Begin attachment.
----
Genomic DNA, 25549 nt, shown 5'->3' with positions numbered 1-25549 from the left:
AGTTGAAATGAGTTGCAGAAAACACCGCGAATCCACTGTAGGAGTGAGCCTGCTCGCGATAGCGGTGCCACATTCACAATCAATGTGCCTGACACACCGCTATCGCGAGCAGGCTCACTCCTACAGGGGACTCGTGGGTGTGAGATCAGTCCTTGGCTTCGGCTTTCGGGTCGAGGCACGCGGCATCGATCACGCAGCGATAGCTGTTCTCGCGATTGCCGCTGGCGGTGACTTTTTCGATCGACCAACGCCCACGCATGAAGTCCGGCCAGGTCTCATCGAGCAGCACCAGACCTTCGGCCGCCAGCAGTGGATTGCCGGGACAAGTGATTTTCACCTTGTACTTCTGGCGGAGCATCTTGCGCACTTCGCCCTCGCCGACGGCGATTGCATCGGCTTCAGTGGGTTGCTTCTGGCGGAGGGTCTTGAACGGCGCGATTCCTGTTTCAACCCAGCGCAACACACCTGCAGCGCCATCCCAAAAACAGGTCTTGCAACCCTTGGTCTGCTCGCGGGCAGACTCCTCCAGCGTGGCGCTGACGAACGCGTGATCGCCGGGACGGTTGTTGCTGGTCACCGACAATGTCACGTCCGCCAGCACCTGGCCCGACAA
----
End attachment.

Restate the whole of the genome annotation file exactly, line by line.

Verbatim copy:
Genomic DNA, 25549 nt, shown 5'->3' with positions numbered 1-25549 from the left:
AGTTGAAATGAGTTGCAGAAAACACCGCGAATCCACTGTAGGAGTGAGCCTGCTCGCGATAGCGGTGCCACATTCACAATCAATGTGCCTGACACACCGCTATCGCGAGCAGGCTCACTCCTACAGGGGACTCGTGGGTGTGAGATCAGTCCTTGGCTTCGGCTTTCGGGTCGAGGCACGCGGCATCGATCACGCAGCGATAGCTGTTCTCGCGATTGCCGCTGGCGGTGACTTTTTCGATCGACCAACGCCCACGCATGAAGTCCGGCCAGGTCTCATCGAGCAGCACCAGACCTTCGGCCGCCAGCAGTGGATTGCCGGGACAAGTGATTTTCACCTTGTACTTCTGGCGGAGCATCTTGCGCACTTCGCCCTCGCCGACGGCGATTGCATCGGCTTCAGTGGGTTGCTTCTGGCGGAGGGTCTTGAACGGCGCGATTCCTGTTTCAACCCAGCGCAACACACCTGCAGCGCCATCCCAAAAACAGGTCTTGCAACCCTTGGTCTGCTCGCGGGCAGACTCCTCCAGCGTGGCGCTGACGAACGCGTGATCGCCGGGACGGTTGTTGCTGGTCACCGACAATGTCACGTCCGCCAGCACCTGGCCCGACAA